As soon as I step out on the tennis court, I'm with nine guys who I love, and it does a lot more than you think it will do. It's pretty uplifting.
Bad luck would soon find Adams once again at the end of his sophomore year. He fought through a torn labrum and a bone fracture in his hip, which led to surgery that summer and would take him off the courts for the following fall season.
"It was depressing," Adams said. "Dealing with the surgery and all that was going on with my mom was pretty tough. After that first month and a half after surgery, I thought I was done here. Coming back was mental torture, because in tennis, you can lose in six months what you learn in three years. Just that pressure of not being as good as you were before can break a lot of people."
Part of his rehabilitation process involved the realization that he would have to change his game. By the spring of 2014, Adams was not only competing for a spot in the Gamecock lineup, but he eventually took over the No. 1 singles position.
"Hip surgery was tough because my legs are such a big part of my game," Adams said. "It forced me to develop my game in other areas. It actually helped me out later as other areas of my game got better. It actually made me a better player. I worked insanely hard to get back to where I was."
Getting some wins under his belt as he moved his way up through the lineup allowed his confidence to return. While his mother's health was improving at this time, his father underwent cataract surgery, which prevented his biggest fan from seeing all that he had been accustomed, at least temporarily. Adams says he normally doesn't like to share his personal feelings and didn't want to talk about all he was going through with his struggles on and off the court, but his teammates were always there for him.
"The guys on the team gave me great moral support," Adams said. "The chemistry with the guys is great. Those guys really helped me a lot, and that put me in a better place. As soon as I step out on the tennis court, I'm with nine guys who I love, and it does a lot more than you think it will do. It's pretty uplifting."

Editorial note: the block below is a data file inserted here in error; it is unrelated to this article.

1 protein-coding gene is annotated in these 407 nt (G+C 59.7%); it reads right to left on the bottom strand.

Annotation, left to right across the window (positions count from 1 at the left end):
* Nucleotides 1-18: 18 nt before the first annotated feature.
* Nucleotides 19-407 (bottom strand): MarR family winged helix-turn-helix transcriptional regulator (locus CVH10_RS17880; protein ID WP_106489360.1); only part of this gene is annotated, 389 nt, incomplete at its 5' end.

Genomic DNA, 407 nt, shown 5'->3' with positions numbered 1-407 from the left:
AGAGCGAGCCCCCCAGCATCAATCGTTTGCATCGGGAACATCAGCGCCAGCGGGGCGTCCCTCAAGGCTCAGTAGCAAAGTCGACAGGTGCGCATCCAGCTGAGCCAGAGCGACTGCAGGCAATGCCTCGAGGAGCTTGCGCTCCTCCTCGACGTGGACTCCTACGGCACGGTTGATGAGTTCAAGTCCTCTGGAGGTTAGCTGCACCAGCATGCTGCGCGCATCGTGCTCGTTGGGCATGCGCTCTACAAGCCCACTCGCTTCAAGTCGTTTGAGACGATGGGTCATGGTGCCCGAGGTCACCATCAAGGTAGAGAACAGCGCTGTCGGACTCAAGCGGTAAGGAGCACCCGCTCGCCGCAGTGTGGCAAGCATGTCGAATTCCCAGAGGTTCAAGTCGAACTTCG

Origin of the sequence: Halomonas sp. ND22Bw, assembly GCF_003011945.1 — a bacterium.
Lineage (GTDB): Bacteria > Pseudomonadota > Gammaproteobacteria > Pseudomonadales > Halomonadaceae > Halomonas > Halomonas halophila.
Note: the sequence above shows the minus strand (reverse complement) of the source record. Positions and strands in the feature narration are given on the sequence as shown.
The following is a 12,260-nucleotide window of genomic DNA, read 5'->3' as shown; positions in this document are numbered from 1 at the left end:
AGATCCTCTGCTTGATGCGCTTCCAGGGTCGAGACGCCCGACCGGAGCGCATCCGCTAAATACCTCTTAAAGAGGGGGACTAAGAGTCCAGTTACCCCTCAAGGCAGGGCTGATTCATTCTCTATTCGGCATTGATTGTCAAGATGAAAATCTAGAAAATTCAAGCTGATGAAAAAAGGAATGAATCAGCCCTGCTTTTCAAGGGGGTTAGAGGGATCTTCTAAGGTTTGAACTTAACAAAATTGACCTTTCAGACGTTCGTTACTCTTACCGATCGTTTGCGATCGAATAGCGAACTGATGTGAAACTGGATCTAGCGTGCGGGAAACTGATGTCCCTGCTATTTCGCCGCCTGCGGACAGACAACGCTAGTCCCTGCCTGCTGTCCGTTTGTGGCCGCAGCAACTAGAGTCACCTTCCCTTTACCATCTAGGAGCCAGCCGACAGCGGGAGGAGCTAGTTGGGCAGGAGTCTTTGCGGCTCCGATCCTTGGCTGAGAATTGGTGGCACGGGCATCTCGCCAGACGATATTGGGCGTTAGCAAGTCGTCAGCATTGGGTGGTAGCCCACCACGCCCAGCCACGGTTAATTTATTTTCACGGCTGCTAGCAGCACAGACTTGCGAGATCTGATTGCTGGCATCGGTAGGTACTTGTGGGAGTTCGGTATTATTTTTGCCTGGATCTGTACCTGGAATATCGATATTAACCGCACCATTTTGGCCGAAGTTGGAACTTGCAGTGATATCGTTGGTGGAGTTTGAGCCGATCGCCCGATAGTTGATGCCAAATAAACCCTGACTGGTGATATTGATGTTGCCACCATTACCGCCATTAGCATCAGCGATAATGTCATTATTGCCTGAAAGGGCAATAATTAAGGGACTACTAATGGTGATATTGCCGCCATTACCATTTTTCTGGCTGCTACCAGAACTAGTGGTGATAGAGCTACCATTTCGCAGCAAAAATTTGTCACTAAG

While his parents have been his biggest influences, Coach Josh Goffi has made an impact as well.
"Your parents know you well, but sometimes you need an outside or third person to really see the areas where you need to improve," Adams said. "I'm a different person now than when I came in as a freshman. There were a lot of things I was not good at dealing with, and he lays it out on the table for you. Whether it's tennis or something personal, he will let you know. He always says that he is showing you the mirror. He has helped a lot with me growing as person, and I'll forever be thankful for that."
As he has improved, so have the Gamecocks, and he is proud to wear the garnet and black.
"Being on the team is hands down the best part about being a Gamecock because you are a part of something that is larger than yourself," Adams said. "Our program has improved every year since I've been here. Five years from now I'm going to look back at the program and say that I helped build that."
With Maria in remission and having fully recovered from his own health problems, Adams is focused on helping the Gamecocks make another deep run in the NCAA Tournament.
"It definitely sets my mind at ease to know they'll both be standing there in the crowd," Adams said. "The situation could have been much worse. I'm so thankful. It's a big deal to see them there. I definitely think everything is coming together now, so I'm ready for it."